in

Trump asks why Christine Blasey Ford didn’t report her allegation sooner. Survivors answer with #WhyIDidntReport.


A year into the current era of #MeToo and we’re still having this conversation: Survivors of rape and sexual assault are again explaining why they didn’t report these acts of violence right after they happened.

The reasons are many: Shame. Confusion. Denial. Fear. Intimidation and lack of power. Concern that no one would believe them, that nothing would be done, or that the victims themselves would be blamed. Most survivors of sexual assault do not report such incidents to authorities right away. A 2015 survey from The Washington Post and the Kaiser Family Foundation found that only 12 percent of female college students who experienced an assault or attempted assault reported it.

On Friday, the hashtag #WhyIDidntReport went viral, with Twitter users explaining why they didn’t report an assault they experienced. The stories streamed out after President Trump’s tweet questioning why Christine Blasey Ford, now a 51-year-old research psychologist in Northern California, did not immediately report the alleged attack she recently said occurred at a high school party in the 1980s. Ford says that a drunk, teenage Brett M. Kavanaugh sexually assaulted her, leaving her fearful that he “might inadvertently kill her,” while Kavanaugh has said that the accusations are “completely false.”

Trump’s tweet read: “I have no doubt that, if the attack on Dr. Ford was as bad as she says, charges would have been immediately filed with local Law Enforcement Authorities by either her or her loving parents. I ask that she bring those filings forward so that we can learn date, time, and place!”

Ford has not indicated that she filed charges. She told a Post reporter recently that she recalled thinking, at the time of the party: “I’m not ever telling anyone this. This is nothing, it didn’t happen, and he didn’t rape me.” But the effects lingered: In 2012, Ford described the event in couples therapy with her husband; portions of the therapist’s notes have been reviewed by The Washington Post.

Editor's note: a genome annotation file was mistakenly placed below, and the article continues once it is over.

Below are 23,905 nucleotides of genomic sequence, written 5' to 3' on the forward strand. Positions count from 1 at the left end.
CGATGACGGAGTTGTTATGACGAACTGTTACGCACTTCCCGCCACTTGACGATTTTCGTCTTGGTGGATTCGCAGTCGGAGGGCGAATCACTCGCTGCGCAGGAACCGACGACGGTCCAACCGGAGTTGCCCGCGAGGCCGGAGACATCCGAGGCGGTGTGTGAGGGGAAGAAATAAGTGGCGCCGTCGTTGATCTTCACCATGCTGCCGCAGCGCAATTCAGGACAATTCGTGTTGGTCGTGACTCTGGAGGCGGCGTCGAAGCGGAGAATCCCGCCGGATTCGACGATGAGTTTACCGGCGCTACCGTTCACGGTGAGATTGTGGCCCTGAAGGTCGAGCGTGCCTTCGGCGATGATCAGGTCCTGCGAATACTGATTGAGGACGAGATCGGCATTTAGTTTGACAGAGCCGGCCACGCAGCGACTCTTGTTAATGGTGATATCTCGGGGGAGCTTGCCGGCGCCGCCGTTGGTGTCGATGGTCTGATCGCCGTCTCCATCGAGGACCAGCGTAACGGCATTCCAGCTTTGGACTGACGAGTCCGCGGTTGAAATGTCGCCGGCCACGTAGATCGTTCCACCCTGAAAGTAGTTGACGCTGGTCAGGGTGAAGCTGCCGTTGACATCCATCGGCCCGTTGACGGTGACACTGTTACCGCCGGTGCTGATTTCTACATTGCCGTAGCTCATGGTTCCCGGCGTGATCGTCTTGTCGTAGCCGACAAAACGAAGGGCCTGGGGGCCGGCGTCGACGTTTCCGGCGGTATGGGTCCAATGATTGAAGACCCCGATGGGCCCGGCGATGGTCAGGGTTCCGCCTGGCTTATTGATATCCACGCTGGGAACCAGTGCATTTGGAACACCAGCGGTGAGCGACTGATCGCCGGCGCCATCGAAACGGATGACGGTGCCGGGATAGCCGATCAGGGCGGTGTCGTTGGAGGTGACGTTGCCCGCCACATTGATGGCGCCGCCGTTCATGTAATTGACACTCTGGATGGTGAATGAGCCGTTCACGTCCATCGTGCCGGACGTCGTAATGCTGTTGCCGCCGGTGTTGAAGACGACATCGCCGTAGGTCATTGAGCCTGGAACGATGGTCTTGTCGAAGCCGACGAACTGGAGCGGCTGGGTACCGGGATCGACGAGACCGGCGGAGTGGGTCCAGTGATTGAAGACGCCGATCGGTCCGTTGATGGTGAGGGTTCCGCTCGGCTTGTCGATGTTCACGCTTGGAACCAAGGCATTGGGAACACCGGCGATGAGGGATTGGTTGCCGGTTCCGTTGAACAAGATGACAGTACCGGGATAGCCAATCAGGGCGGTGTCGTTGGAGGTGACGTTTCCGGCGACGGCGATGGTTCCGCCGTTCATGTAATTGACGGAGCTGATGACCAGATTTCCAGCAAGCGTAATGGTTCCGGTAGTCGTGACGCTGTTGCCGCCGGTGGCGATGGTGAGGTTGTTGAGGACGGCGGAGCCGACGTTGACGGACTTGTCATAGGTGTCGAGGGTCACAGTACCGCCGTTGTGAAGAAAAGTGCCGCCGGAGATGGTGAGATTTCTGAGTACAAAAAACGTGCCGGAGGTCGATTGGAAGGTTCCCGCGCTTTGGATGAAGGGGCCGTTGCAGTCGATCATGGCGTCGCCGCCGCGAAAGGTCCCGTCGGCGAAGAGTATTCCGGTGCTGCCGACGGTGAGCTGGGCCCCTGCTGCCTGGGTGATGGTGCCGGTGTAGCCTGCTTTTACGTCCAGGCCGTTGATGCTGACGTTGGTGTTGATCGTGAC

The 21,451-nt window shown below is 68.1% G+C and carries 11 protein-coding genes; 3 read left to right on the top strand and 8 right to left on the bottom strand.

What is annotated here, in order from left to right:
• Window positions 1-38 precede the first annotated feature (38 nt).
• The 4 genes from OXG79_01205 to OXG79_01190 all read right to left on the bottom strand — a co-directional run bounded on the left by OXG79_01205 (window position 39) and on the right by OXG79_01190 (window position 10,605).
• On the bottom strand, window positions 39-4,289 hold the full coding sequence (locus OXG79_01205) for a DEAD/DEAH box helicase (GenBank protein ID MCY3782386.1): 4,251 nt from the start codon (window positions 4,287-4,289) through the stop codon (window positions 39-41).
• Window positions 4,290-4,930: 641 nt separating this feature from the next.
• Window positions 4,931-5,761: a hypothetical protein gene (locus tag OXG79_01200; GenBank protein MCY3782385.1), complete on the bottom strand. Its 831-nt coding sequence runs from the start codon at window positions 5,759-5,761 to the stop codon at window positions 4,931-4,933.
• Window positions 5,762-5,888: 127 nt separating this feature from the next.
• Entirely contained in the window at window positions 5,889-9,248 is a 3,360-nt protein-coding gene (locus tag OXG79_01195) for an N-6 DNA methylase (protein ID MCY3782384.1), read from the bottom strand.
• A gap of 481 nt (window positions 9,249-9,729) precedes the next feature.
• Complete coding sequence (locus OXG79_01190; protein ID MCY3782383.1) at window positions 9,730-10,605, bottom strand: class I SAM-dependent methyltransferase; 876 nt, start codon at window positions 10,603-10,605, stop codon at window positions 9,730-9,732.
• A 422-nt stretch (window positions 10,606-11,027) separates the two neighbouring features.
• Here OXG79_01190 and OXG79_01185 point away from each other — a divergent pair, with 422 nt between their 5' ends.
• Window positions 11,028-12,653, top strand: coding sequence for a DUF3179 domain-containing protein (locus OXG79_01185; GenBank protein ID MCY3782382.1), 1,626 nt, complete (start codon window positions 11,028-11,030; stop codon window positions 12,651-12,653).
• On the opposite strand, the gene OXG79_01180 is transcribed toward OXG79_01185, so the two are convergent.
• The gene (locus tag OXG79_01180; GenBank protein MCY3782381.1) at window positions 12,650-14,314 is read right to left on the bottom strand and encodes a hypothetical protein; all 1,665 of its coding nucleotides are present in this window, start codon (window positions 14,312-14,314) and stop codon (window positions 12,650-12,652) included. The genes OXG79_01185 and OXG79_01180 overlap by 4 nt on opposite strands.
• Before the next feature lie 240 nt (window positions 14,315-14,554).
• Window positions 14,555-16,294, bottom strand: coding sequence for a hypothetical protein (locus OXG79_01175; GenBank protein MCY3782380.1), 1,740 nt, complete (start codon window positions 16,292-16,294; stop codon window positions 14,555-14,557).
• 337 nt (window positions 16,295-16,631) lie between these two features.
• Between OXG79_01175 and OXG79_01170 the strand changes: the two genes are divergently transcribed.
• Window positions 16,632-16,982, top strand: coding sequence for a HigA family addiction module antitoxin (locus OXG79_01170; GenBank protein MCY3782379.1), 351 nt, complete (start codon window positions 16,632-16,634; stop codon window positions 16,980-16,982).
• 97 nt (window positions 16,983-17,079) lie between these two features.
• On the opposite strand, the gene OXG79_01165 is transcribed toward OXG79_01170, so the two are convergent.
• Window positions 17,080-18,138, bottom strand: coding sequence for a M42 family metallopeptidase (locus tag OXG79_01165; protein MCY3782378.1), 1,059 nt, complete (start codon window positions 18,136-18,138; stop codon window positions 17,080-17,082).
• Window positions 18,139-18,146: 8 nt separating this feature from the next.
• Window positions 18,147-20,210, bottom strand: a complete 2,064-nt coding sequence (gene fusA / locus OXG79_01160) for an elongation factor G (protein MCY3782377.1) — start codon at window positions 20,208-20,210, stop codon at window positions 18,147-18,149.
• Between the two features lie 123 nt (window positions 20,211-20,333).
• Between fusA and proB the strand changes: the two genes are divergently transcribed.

Within a few hours of Trump’s tweet, victims of rape and sexual assault explained just how hard it is to come forward about such incidents right after they happen — and how difficult it can be to prosecute afterward. Trump’s tweet was slammed for being tone-deaf and ignorant of the obstacles facing survivors in coming forward about such incidents, immediately or even decades after the fact. Using the hashtag #WhyIDidntReport, survivors shared their stories. Here are a few of them, beginning with a colleague of mine:

Men told their stories as well as women. According to the Rape, Abuse & Incest National Network, one in 10 rape victims is male.

Some described how they did report their assaults, but that’s only the first step. Following up by pressing charges can entail lengthy legal fights and cause further trauma.

Amid the stories of lack of action, there were a rare few like this one, where, fortuitously, justice was served.

Read more:

How do you grieve the death of a not-quite boyfriend?

How tough is the dating-app scene? HBO’s documentary ‘Swiped’ paints a bleak portrait.

The fine line between romance and madness: Why reasonable people can ‘go crazy’ over love





Source link

What do you think?

0 points
Upvote Downvote

Total votes: 0

Upvotes: 0

Upvotes percentage: 0.000000%

Downvotes: 0

Downvotes percentage: 0.000000%

Lillian Saleh: Why do some doctors make parents feel like idiots

Muhammad Ali Biography Reveals A Flawed Rebel Who Loved Attention : NPR